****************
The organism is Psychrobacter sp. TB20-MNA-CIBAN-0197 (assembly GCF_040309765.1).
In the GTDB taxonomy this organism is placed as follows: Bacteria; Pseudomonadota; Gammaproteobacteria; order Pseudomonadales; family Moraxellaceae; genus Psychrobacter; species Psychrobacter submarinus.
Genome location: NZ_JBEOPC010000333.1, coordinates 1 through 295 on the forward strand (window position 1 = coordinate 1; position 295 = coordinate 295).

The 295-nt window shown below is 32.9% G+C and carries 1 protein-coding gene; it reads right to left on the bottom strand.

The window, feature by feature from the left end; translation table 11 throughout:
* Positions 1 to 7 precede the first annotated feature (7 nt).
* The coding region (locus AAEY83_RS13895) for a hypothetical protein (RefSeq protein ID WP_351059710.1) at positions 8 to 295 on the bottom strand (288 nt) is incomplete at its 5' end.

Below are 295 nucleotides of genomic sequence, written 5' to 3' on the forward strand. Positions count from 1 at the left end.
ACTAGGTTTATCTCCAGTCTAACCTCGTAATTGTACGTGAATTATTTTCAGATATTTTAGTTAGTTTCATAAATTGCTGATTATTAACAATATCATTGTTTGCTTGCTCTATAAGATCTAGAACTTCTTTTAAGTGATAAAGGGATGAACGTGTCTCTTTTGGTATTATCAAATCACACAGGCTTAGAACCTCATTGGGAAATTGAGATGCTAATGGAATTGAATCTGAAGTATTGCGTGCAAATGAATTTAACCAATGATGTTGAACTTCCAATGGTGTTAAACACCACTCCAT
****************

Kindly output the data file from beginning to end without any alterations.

The organism is Psychrobacter sp. TB20-MNA-CIBAN-0197 (assembly GCF_040309765.1).
In the GTDB taxonomy this organism is placed as follows: Bacteria; Pseudomonadota; Gammaproteobacteria; order Pseudomonadales; family Moraxellaceae; genus Psychrobacter; species Psychrobacter submarinus.
Genome location: NZ_JBEOPC010000333.1, coordinates 1 through 295 on the forward strand (window position 1 = coordinate 1; position 295 = coordinate 295).

The 295-nt window shown below is 32.9% G+C and carries 1 protein-coding gene; it reads right to left on the bottom strand.

The window, feature by feature from the left end; translation table 11 throughout:
* Positions 1 to 7 precede the first annotated feature (7 nt).
* The coding region (locus AAEY83_RS13895) for a hypothetical protein (RefSeq protein ID WP_351059710.1) at positions 8 to 295 on the bottom strand (288 nt) is incomplete at its 5' end.

Below are 295 nucleotides of genomic sequence, written 5' to 3' on the forward strand. Positions count from 1 at the left end.
ACTAGGTTTATCTCCAGTCTAACCTCGTAATTGTACGTGAATTATTTTCAGATATTTTAGTTAGTTTCATAAATTGCTGATTATTAACAATATCATTGTTTGCTTGCTCTATAAGATCTAGAACTTCTTTTAAGTGATAAAGGGATGAACGTGTCTCTTTTGGTATTATCAAATCACACAGGCTTAGAACCTCATTGGGAAATTGAGATGCTAATGGAATTGAATCTGAAGTATTGCGTGCAAATGAATTTAACCAATGATGTTGAACTTCCAATGGTGTTAAACACCACTCCAT